Vitaly: We do the same. We organize the orientation sessions and tell our students about aspects of life in Moscow, dormitories, students’ activities, etc. As for academic issues, I agree that they are really important and when we had our life before pandemic, our study offices had the specific events for their own students, including international students also.
For example, last year we organized our sessions online and we knew that many of our students could not come to Russia already at that time and we specifically asked our colleagues from the study offices to join the orientation sessions and make a special presentation about the LMS system, online study process, etc.
So, we provided a specific time for educational issues in our orientations, and I do not remember how much time exactly, but for approximately one hour, our colleagues from study offices provided all necessary information to our students.
HI: Unfortunately, not all the documents at HSE nor all its webpages are available in English. Are there plans to hasten the translation of such pages?
YD: If it is a big deal for students, of course we will try our best to translate them. When we check our website and our social media, we know that we are responsible for the fact that it should be translated to English because we work mostly with the international English-speaking students. But when it comes to other webpages of the university, we do not know which pages and what sort of information international students are looking for, and which one lacks translation. So, if there are any such websites that you know of, please let us know and we can ask that department to fix it. It is just a question of contacting the International Office.
Vitaly: Yes, this question is important, because it is a big deal not only for different departments, but also for all university environments. We also try to do our best and just try to communicate with our colleagues who are responsible for their own websites so that they take care of the problems in them. Especially when a specific department is responsible for their own website, we simply try to contact them so that they can fix it. They can have no English version or poorly translated English versions or something like this, which we try and help with. If we continue our work and the university will continue its push in this direction such issues will be fixed. I think we just need some more time to make it better.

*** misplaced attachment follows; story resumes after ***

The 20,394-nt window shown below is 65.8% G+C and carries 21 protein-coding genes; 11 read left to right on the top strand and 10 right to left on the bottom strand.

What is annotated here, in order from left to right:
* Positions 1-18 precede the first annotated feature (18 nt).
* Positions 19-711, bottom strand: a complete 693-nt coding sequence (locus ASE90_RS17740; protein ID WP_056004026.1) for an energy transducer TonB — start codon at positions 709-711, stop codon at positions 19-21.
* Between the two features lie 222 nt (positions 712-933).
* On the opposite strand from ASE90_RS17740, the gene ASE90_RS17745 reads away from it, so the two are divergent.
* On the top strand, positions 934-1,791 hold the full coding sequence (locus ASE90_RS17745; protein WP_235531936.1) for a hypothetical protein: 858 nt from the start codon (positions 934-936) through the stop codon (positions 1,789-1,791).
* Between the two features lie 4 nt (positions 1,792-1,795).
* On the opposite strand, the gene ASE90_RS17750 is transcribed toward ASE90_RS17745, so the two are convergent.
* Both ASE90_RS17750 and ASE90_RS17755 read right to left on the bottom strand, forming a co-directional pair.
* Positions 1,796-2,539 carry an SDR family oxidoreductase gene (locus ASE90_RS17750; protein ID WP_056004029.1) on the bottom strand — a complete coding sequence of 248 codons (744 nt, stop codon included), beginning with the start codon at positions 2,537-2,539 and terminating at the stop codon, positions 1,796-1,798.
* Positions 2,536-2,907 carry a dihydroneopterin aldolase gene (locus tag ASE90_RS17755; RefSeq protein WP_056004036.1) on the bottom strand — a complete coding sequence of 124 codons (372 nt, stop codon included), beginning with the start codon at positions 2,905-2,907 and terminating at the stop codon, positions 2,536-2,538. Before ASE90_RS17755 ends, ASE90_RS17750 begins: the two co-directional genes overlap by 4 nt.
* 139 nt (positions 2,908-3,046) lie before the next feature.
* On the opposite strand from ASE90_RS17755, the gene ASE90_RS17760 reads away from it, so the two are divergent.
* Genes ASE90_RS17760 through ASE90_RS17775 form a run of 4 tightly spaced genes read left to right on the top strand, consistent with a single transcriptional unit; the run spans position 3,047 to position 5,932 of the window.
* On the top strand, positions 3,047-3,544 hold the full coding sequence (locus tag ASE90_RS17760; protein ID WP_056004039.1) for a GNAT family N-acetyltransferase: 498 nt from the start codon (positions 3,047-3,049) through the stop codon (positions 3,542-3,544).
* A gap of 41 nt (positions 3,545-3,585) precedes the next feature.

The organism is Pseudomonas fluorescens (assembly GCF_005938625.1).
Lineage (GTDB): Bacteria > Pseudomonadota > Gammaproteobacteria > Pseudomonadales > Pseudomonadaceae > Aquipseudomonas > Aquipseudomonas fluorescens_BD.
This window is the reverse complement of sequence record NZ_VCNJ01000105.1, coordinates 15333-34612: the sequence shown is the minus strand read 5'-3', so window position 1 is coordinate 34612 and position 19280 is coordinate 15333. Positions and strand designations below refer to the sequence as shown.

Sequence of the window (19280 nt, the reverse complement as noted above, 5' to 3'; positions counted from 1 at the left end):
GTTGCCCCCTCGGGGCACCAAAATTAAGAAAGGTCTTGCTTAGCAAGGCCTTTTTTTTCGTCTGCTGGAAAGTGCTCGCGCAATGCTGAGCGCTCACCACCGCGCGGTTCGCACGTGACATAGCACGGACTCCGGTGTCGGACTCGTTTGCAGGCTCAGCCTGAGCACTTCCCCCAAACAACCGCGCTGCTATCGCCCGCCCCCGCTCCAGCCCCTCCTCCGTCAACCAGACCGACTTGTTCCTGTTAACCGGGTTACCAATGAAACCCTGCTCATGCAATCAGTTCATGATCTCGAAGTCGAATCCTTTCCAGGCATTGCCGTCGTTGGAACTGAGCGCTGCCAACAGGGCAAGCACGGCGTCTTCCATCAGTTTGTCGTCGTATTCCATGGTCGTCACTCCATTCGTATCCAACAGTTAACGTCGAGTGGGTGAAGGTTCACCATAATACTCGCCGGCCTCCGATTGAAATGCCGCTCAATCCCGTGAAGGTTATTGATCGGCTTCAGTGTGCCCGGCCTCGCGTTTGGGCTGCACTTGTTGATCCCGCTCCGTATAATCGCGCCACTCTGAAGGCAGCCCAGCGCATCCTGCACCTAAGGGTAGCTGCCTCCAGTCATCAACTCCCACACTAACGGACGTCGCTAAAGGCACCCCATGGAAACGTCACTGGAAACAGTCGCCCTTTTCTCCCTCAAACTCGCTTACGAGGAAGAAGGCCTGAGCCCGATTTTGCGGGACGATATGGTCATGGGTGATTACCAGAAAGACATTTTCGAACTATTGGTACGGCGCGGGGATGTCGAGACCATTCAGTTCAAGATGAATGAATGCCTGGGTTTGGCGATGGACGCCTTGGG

HI: There is an emergency line that the international students can use to reach out to you when it is deemed necessary. What sort of situations should trigger such a call on the student’s side? Can you perhaps give a few examples of the sort of calls you received?
Yulia: Any type of emergency, really anything. It can be some educational questions; a part of the questions relates to texts that are not available in LMS system or something like that. Also, students ask if they can come to Russia at the moment. There is a lot of information in media for students that they can come, but just somewhere below in small letters you can find that only citizens from 25 countries can come and most of the people, including our students do not usually read from the beginning until the end.
So, we receive a lot of messages and phone calls from students saying that they want to come, they are ready to come, and that they will come, so they just tell me that they are coming and then we have to talk to them and say: ‘you should check the information for your country; if it is not open please do not try to come here.’